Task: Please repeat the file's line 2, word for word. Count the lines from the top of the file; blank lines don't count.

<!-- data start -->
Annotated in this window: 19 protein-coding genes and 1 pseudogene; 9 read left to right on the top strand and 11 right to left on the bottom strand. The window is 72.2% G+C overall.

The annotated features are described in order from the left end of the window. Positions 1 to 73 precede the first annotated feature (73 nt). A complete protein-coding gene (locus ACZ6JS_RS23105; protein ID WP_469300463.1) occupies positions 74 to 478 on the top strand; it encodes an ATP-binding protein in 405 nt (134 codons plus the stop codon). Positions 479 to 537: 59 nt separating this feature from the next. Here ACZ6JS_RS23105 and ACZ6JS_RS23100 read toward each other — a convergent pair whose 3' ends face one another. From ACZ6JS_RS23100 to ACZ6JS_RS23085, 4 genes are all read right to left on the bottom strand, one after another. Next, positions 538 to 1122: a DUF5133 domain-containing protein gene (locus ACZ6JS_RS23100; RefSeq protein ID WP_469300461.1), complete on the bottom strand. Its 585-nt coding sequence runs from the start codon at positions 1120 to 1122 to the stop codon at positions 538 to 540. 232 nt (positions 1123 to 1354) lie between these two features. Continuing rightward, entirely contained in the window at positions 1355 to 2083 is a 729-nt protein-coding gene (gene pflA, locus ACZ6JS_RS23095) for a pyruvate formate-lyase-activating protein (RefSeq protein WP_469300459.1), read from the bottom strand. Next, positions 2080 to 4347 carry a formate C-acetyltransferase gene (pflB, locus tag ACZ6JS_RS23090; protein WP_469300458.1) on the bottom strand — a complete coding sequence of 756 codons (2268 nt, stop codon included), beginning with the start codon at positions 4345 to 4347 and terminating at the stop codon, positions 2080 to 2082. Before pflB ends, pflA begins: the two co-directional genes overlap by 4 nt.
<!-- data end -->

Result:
The annotated features are described in order from the left end of the window. Positions 1 to 73 precede the first annotated feature (73 nt). A complete protein-coding gene (locus ACZ6JS_RS23105; protein ID WP_469300463.1) occupies positions 74 to 478 on the top strand; it encodes an ATP-binding protein in 405 nt (134 codons plus the stop codon). Positions 479 to 537: 59 nt separating this feature from the next. Here ACZ6JS_RS23105 and ACZ6JS_RS23100 read toward each other — a convergent pair whose 3' ends face one another. From ACZ6JS_RS23100 to ACZ6JS_RS23085, 4 genes are all read right to left on the bottom strand, one after another. Next, positions 538 to 1122: a DUF5133 domain-containing protein gene (locus ACZ6JS_RS23100; RefSeq protein ID WP_469300461.1), complete on the bottom strand. Its 585-nt coding sequence runs from the start codon at positions 1120 to 1122 to the stop codon at positions 538 to 540. 232 nt (positions 1123 to 1354) lie between these two features. Continuing rightward, entirely contained in the window at positions 1355 to 2083 is a 729-nt protein-coding gene (gene pflA, locus ACZ6JS_RS23095) for a pyruvate formate-lyase-activating protein (RefSeq protein WP_469300459.1), read from the bottom strand. Next, positions 2080 to 4347 carry a formate C-acetyltransferase gene (pflB, locus tag ACZ6JS_RS23090; protein WP_469300458.1) on the bottom strand — a complete coding sequence of 756 codons (2268 nt, stop codon included), beginning with the start codon at positions 4345 to 4347 and terminating at the stop codon, positions 2080 to 2082. Before pflB ends, pflA begins: the two co-directional genes overlap by 4 nt.